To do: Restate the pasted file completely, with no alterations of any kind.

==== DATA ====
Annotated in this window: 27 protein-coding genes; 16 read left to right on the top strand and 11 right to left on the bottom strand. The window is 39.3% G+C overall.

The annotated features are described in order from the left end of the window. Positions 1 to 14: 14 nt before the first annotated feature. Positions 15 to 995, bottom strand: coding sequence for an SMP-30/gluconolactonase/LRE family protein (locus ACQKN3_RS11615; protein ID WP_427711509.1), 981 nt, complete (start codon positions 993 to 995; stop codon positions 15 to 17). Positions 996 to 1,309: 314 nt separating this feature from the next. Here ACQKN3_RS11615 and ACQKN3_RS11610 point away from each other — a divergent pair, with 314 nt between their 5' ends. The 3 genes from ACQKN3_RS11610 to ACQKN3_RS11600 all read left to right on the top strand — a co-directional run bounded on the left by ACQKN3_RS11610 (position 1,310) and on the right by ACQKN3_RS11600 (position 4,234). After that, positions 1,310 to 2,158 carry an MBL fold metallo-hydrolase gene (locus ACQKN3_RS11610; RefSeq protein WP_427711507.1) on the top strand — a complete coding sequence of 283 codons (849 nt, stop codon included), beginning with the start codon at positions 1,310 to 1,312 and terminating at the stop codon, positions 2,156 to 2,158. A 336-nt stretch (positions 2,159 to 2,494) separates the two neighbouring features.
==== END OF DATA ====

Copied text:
Annotated in this window: 27 protein-coding genes; 16 read left to right on the top strand and 11 right to left on the bottom strand. The window is 39.3% G+C overall.

The annotated features are described in order from the left end of the window. Positions 1 to 14: 14 nt before the first annotated feature. Positions 15 to 995, bottom strand: coding sequence for an SMP-30/gluconolactonase/LRE family protein (locus ACQKN3_RS11615; protein ID WP_427711509.1), 981 nt, complete (start codon positions 993 to 995; stop codon positions 15 to 17). Positions 996 to 1,309: 314 nt separating this feature from the next. Here ACQKN3_RS11615 and ACQKN3_RS11610 point away from each other — a divergent pair, with 314 nt between their 5' ends. The 3 genes from ACQKN3_RS11610 to ACQKN3_RS11600 all read left to right on the top strand — a co-directional run bounded on the left by ACQKN3_RS11610 (position 1,310) and on the right by ACQKN3_RS11600 (position 4,234). After that, positions 1,310 to 2,158 carry an MBL fold metallo-hydrolase gene (locus ACQKN3_RS11610; RefSeq protein WP_427711507.1) on the top strand — a complete coding sequence of 283 codons (849 nt, stop codon included), beginning with the start codon at positions 1,310 to 1,312 and terminating at the stop codon, positions 2,156 to 2,158. A 336-nt stretch (positions 2,159 to 2,494) separates the two neighbouring features.